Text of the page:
Leif Anderson grew up as a swimmer, a member of Marysville’s Mighty Marlins Swim Club. But when he got to Marysville Pilchuck High School, he decided he wanted to try diving as well.
“(To swim and dive) is more unique. Usually a person does one or the other, but not both,” Tomahawks boys swimming coach Meredith Jenks said. “The few who do both decently have the ability to do both, and Leif definitely does.”
Anderson, a senior, is one of Marysville Pilchuck’s top sprinters and breaststrokers, but diving has become his main event. He finished 12th at the Class 3A state meet last year.
“He has natural talent,” Tomahawks diving coach Shauna Kopischka said. “He’s an adventurous kid, and he likes to push the limits. He’s doing tougher dives pretty easily, and he’s doing them without fear.”
The Herald recently spoke with Andersen about his swimming and diving background, other interests and future plans:
What do you like best about swimming and diving?
A lot of it is my teammates. They’re awesome people, and I love hanging out with them. For me, it’s not really about winning, it’s just about hanging out with friends — even people on other teams. I’m not really a competitive person. I just like to go out and have fun.
What’s the biggest challenge you’ve overcome?
During my sophomore year, I hit the board (during a dive). My entire junior year I was terrified of diving. I thought every time I got on the board something bad would happen. Last January, before our first dive qualifier, I was terrified. I showed up and told my coach, ‘I don’t want to do this.’ After that we had a lot of talks, and she helped me to realize that everything would be OK. I learned that it’s never good to run away from your fears.
Are you involved in any other school activities?
I take classes through Running Start at Everett Community College, where I’m the vice president of the physics club. We meet up to talk about astronomy- and physics-based things, and people can come to us with homework questions. We do demonstrations on things like vacuum chambers, or we blow something up and explain the physics behind it. We also have ‘star parties,’ where we go somewhere with our telescopes and look at the night sky. It’s a lot of fun.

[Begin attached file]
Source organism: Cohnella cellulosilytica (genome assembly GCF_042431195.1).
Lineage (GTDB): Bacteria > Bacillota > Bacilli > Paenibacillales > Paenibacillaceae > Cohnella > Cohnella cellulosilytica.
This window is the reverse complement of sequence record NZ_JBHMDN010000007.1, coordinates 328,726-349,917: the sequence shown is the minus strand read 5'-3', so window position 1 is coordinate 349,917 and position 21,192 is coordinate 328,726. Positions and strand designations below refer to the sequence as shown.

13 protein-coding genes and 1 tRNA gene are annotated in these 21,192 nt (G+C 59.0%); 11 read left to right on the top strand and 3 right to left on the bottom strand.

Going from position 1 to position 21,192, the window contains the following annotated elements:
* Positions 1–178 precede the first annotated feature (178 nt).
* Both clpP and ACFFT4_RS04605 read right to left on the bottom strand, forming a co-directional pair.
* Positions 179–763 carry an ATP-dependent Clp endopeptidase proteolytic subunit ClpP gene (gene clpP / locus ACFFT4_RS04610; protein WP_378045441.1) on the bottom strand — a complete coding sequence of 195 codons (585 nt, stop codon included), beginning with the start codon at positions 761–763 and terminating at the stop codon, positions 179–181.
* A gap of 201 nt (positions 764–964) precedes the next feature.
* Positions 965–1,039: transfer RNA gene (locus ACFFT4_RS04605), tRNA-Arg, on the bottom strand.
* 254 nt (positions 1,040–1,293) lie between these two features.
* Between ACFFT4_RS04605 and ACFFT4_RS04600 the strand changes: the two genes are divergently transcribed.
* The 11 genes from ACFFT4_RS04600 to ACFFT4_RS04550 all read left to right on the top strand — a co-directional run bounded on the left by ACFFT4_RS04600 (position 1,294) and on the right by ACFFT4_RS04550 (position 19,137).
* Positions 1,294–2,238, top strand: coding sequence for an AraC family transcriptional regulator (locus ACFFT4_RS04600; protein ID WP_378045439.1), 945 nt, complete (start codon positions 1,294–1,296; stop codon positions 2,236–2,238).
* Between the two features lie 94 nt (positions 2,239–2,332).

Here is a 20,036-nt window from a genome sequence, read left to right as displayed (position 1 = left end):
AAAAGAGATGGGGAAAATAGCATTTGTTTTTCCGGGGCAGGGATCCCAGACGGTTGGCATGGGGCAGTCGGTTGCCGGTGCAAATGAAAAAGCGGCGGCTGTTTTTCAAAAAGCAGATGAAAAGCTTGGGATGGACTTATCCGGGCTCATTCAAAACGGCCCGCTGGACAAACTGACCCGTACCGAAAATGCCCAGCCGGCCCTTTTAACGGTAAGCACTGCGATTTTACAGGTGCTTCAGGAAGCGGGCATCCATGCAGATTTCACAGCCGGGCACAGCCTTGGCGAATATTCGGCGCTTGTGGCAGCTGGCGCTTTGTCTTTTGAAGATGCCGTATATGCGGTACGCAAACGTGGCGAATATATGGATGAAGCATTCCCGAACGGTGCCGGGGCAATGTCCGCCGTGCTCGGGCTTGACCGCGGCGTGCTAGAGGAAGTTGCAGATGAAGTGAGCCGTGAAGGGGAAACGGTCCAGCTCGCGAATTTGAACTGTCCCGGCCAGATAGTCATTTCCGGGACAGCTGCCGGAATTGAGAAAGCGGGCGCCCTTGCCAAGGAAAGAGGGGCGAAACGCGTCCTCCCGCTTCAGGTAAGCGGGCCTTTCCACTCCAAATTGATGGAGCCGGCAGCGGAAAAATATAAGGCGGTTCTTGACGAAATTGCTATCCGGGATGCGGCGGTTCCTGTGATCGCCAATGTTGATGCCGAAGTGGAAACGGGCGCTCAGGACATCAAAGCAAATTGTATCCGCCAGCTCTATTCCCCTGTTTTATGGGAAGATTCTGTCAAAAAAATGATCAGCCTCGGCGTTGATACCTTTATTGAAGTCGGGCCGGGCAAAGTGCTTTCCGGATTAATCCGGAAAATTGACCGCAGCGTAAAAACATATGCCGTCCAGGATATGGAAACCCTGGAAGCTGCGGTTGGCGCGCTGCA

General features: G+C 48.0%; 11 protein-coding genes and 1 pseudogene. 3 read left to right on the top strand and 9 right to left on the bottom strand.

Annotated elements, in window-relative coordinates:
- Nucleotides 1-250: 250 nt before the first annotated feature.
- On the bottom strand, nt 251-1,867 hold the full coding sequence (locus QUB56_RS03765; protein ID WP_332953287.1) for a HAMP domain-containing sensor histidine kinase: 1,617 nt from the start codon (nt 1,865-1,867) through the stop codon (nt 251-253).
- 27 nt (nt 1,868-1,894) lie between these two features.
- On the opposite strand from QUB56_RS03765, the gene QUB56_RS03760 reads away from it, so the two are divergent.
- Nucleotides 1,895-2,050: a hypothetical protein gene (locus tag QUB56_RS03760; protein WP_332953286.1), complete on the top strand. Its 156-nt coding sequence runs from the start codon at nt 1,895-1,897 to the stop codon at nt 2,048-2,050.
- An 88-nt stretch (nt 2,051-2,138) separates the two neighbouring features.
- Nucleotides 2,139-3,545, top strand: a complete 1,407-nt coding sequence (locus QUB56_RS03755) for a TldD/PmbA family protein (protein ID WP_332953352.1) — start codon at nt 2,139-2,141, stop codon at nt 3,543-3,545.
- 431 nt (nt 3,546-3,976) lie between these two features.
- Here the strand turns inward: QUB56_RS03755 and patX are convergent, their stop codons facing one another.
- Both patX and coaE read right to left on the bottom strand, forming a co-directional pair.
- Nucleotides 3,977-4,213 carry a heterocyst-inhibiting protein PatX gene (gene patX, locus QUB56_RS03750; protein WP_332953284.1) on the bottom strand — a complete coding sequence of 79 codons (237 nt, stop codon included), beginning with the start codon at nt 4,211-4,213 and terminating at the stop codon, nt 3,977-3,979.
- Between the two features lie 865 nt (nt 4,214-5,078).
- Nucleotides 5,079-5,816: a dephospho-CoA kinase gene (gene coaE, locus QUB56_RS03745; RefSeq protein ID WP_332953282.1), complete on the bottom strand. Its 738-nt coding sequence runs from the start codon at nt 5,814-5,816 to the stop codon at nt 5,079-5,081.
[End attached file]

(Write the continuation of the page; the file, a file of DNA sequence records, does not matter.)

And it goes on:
What are your post-graduation plans?
I’m going to go to Western Washington University to get my bachelor’s degree, then transfer to the University of Washington for graduate school. I’m going to try to study astrophysics. Eventually I could work for a university doing research, or work for a space engineering company like Boeing or NASA or SpaceX.
How did you become interested in astronomy and physics?
Even as far back as elementary school, I was drawn toward my science classes. I like the joy of discovering things and what science has done for the advancement of technology. I’d love to be a part of that. It would be amazing to discover something that helps advance our lives.
What else do you do in your free time?
I’m an outdoors person. I love to ski, and I’ve gone mountain climbing maybe four times over the past couple of summers, mostly at local (spots) like the North Cascades. It’s a lot of fun to do — it’s hard work, but it pays off at the end. When you get to the top of the mountain, it feels really good.
How would you describe your personality?
I’d say I’m easygoing. I just go with the flow, hang out. If I need to get something done I’ll get it done. I don’t really get stressed about too many things.